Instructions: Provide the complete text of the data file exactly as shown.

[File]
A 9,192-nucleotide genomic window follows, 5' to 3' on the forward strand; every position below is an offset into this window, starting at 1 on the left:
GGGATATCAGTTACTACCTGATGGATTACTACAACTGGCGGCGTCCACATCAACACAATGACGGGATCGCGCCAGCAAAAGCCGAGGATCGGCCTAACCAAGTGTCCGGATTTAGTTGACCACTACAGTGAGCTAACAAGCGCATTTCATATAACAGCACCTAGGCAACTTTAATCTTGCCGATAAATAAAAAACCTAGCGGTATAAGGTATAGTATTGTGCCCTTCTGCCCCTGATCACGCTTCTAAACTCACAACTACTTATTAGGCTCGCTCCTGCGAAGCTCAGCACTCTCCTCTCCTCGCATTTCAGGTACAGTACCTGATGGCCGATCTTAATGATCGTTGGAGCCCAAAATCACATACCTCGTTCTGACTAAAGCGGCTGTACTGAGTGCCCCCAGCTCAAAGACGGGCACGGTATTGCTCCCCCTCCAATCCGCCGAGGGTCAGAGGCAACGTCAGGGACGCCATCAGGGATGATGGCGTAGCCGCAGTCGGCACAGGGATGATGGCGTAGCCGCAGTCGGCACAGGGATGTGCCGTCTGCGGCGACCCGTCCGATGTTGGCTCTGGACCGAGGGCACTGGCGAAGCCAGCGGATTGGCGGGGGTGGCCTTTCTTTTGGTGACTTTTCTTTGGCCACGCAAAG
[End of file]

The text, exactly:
A 9,192-nucleotide genomic window follows, 5' to 3' on the forward strand; every position below is an offset into this window, starting at 1 on the left:
GGGATATCAGTTACTACCTGATGGATTACTACAACTGGCGGCGTCCACATCAACACAATGACGGGATCGCGCCAGCAAAAGCCGAGGATCGGCCTAACCAAGTGTCCGGATTTAGTTGACCACTACAGTGAGCTAACAAGCGCATTTCATATAACAGCACCTAGGCAACTTTAATCTTGCCGATAAATAAAAAACCTAGCGGTATAAGGTATAGTATTGTGCCCTTCTGCCCCTGATCACGCTTCTAAACTCACAACTACTTATTAGGCTCGCTCCTGCGAAGCTCAGCACTCTCCTCTCCTCGCATTTCAGGTACAGTACCTGATGGCCGATCTTAATGATCGTTGGAGCCCAAAATCACATACCTCGTTCTGACTAAAGCGGCTGTACTGAGTGCCCCCAGCTCAAAGACGGGCACGGTATTGCTCCCCCTCCAATCCGCCGAGGGTCAGAGGCAACGTCAGGGACGCCATCAGGGATGATGGCGTAGCCGCAGTCGGCACAGGGATGATGGCGTAGCCGCAGTCGGCACAGGGATGTGCCGTCTGCGGCGACCCGTCCGATGTTGGCTCTGGACCGAGGGCACTGGCGAAGCCAGCGGATTGGCGGGGGTGGCCTTTCTTTTGGTGACTTTTCTTTGGCCACGCAAAG